I believe in this case another factor to promote the Wish strategy is the fact I passed my partner the Mah Jongg indicating I wanted the Wish made. I like to think Tichu is a team game and against a Grand Tichu the pass should hopefully indicate a strategy.


I don't think passing the 1 says much of anything about what you want. It says you don't have a low straight. Sometimes when you pass the 1 you find your partner with a long straight to the 1, and they go out despite the opponents having all of the high cards. I think that's the main message it sends, you hope it helps their hand.
 
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Jason Williams
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DaviddesJ wrote:

I don't think passing the 1 says much of anything about what you want. It says you don't have a low straight. Sometimes when you pass the 1 you find your partner with a long straight to the 1, and they go out despite the opponents having all of the high cards. I think that's the main message it sends, you hope it helps their hand.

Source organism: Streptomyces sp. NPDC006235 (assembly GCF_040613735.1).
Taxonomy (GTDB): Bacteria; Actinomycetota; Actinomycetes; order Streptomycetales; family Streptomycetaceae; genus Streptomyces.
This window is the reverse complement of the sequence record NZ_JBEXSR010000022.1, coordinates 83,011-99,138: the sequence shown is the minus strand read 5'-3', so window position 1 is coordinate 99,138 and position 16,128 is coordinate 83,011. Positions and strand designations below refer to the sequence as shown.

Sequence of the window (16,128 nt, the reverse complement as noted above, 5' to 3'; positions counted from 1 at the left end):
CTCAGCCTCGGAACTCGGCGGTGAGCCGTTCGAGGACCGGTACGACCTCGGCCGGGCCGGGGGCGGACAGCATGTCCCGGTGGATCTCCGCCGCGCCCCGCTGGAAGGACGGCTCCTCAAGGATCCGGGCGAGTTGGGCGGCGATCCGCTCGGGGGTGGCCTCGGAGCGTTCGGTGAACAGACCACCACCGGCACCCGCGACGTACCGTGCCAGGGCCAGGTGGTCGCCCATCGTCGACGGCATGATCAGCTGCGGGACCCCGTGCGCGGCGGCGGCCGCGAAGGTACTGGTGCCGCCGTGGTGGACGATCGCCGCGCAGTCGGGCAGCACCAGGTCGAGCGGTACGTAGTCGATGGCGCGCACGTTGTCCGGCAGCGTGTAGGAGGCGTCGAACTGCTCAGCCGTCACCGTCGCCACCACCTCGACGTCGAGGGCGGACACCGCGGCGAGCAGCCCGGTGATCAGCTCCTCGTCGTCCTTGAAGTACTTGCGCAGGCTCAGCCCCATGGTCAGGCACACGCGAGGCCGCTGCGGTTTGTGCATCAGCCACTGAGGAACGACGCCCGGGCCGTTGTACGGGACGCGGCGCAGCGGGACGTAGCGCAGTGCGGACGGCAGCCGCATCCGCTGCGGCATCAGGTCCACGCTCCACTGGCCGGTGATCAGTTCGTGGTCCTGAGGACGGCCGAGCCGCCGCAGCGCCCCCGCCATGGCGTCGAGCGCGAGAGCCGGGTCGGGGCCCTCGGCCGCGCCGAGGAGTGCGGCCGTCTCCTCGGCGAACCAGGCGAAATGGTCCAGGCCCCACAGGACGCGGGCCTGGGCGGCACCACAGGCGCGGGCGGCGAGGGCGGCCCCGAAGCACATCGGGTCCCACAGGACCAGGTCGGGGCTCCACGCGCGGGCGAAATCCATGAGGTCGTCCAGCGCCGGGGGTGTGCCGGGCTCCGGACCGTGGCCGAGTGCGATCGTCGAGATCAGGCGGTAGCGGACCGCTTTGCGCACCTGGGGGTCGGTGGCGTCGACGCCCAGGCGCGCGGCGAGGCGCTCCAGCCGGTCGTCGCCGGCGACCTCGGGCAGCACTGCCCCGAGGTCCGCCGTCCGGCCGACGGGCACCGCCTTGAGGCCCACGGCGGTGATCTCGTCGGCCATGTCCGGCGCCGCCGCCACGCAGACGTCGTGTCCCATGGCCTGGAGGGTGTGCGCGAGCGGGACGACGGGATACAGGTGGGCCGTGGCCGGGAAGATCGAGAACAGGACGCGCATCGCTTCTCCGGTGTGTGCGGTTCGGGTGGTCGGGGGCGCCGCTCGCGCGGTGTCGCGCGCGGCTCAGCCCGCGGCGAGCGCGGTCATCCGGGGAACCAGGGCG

Shouldn't the position be taken into consideration? I passed the 1 to my partner who plays immediately before the Grand caller. How else can I communicate to my partner that I want her to wish for an Ace?

I hope to refrain from grimancing as my future communication method.
 
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Jeff Chunko
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Lacking any other information, I find it's best for the person who plays before the GT to presume he'll be playing defense, and the person after the GT to try to go out. Unusual hands can certainly change this, but GT's are frequently made up of lots of low singles and lots of high cards. Being the first person to play on those low singles gives the following player the best chance to dump his losers for free.